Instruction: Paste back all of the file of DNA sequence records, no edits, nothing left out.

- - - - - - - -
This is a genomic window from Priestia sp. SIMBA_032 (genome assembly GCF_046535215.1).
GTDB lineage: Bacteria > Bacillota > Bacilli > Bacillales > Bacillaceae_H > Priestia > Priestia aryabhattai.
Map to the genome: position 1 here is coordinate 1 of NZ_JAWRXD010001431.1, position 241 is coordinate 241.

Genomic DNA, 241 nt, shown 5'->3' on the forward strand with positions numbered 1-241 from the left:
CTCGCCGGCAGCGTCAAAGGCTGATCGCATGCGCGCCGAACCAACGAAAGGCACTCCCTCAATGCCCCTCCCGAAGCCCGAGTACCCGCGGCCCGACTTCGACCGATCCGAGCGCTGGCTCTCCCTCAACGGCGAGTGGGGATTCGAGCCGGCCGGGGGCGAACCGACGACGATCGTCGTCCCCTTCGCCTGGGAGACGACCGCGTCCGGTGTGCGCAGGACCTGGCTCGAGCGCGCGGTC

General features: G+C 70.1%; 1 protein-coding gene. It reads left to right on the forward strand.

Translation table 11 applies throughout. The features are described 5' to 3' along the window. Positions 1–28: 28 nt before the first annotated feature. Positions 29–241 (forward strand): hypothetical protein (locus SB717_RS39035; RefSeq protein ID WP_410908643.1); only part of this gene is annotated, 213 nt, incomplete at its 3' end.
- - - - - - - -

This is a genomic window from Priestia sp. SIMBA_032 (genome assembly GCF_046535215.1).
GTDB lineage: Bacteria > Bacillota > Bacilli > Bacillales > Bacillaceae_H > Priestia > Priestia aryabhattai.
Map to the genome: position 1 here is coordinate 1 of NZ_JAWRXD010001431.1, position 241 is coordinate 241.

Genomic DNA, 241 nt, shown 5'->3' on the forward strand with positions numbered 1-241 from the left:
CTCGCCGGCAGCGTCAAAGGCTGATCGCATGCGCGCCGAACCAACGAAAGGCACTCCCTCAATGCCCCTCCCGAAGCCCGAGTACCCGCGGCCCGACTTCGACCGATCCGAGCGCTGGCTCTCCCTCAACGGCGAGTGGGGATTCGAGCCGGCCGGGGGCGAACCGACGACGATCGTCGTCCCCTTCGCCTGGGAGACGACCGCGTCCGGTGTGCGCAGGACCTGGCTCGAGCGCGCGGTC

General features: G+C 70.1%; 1 protein-coding gene. It reads left to right on the forward strand.

Translation table 11 applies throughout. The features are described 5' to 3' along the window. Positions 1–28: 28 nt before the first annotated feature. Positions 29–241 (forward strand): hypothetical protein (locus SB717_RS39035; RefSeq protein ID WP_410908643.1); only part of this gene is annotated, 213 nt, incomplete at its 3' end.